In the August edition of the Nature Biotechnology journal, as part of their ‘bioentrepreneur – from bench to boardroom’ section, there is a great article on licensing contracts( Mason, Savva & Scholtes. 2008). For a newbie to the area it provides a great introduction; explaining why biotech/ pharma are different compared to other industries (where goods are sold in a one off director monetary transaction) and secondly the authors dive into the strategy behind licensing contracts.
A couple of licensing concepts and strategies that I would like to highlight are:
- Asymmetric information – This occurs when one party knows more about the product , giving them a significant negotiating advantage. In most cases it is the licensor knows more about the drug than the licensee and is a reason why outright sales are not commonplace in biotech product development. Obviously the price that is offered for the product reflects the risk associated with not having this information. Furthermore this unbalance of information can be countered by challenging the licensor to shift payments to further on in the product’s development – hence signaling the quality of invention, preventing unethical behaviour.Further down the development track when/if re-negotiations are employed, the balance of this information can be flipped to the licensee who has been responsible for taking forward the drug (and hence generating new information about the drug) since the inception of the licensing deal.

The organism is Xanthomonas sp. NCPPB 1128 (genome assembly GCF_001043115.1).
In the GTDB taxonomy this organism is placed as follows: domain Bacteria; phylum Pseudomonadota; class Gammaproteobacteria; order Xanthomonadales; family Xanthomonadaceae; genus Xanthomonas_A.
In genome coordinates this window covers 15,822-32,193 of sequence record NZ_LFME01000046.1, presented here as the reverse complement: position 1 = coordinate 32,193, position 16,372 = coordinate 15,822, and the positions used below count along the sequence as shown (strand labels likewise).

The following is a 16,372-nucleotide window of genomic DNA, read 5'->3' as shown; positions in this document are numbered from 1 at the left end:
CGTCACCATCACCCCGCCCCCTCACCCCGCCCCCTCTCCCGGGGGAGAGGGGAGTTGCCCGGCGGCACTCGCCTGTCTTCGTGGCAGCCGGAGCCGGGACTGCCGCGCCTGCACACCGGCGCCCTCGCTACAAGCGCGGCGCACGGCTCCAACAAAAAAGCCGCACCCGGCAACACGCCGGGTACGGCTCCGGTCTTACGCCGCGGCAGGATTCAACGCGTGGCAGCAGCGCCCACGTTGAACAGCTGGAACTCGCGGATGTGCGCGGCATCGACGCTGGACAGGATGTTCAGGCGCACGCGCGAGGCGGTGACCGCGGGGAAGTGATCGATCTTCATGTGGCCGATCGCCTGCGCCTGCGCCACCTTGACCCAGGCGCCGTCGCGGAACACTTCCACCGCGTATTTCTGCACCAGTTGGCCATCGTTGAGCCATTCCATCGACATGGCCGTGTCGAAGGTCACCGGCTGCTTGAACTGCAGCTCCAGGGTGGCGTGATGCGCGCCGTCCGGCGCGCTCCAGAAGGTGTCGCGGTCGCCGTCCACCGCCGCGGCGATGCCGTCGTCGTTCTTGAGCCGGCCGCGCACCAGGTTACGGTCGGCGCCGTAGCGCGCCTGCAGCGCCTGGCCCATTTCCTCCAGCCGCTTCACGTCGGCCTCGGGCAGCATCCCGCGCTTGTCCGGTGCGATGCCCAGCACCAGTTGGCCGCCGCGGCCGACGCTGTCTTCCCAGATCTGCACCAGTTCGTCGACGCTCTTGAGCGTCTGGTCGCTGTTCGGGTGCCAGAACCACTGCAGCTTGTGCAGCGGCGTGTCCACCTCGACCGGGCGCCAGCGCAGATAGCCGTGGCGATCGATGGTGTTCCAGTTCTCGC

- Unlike a direct one off transaction, multiple payment structures are available , permitting the cost of the license to be transferred over the product’s life cycle. And allows a compromise between parties to be reached such that the risk is sufficiently shared between them. Different payment structures include milestone fees, annual fees, fixed royalties and volume dependent royalties.
- RISK – How risk is assessed depends on the size of the party/organisation/company. Larger companies can likely absorb a product failure due to their expansive pipelines so typically take on more of the risk.
- Royalties can limit the incentive for late stage investment by the licensee by eroding profitability, resulting in license termination. This can be avoided by structuring license payments that follow increasing revenues.
- If termination is inevitable take back clauses allow the licensor to the reclaim asset.
- Portfolio effects – Large companies (typically the licensee) commonly have multiple leads some which may be within same market. What happens when one becomes more profitable? It can shift the focus of development efforts and halt development. However annual fees, penalties and due diligence can counteract this.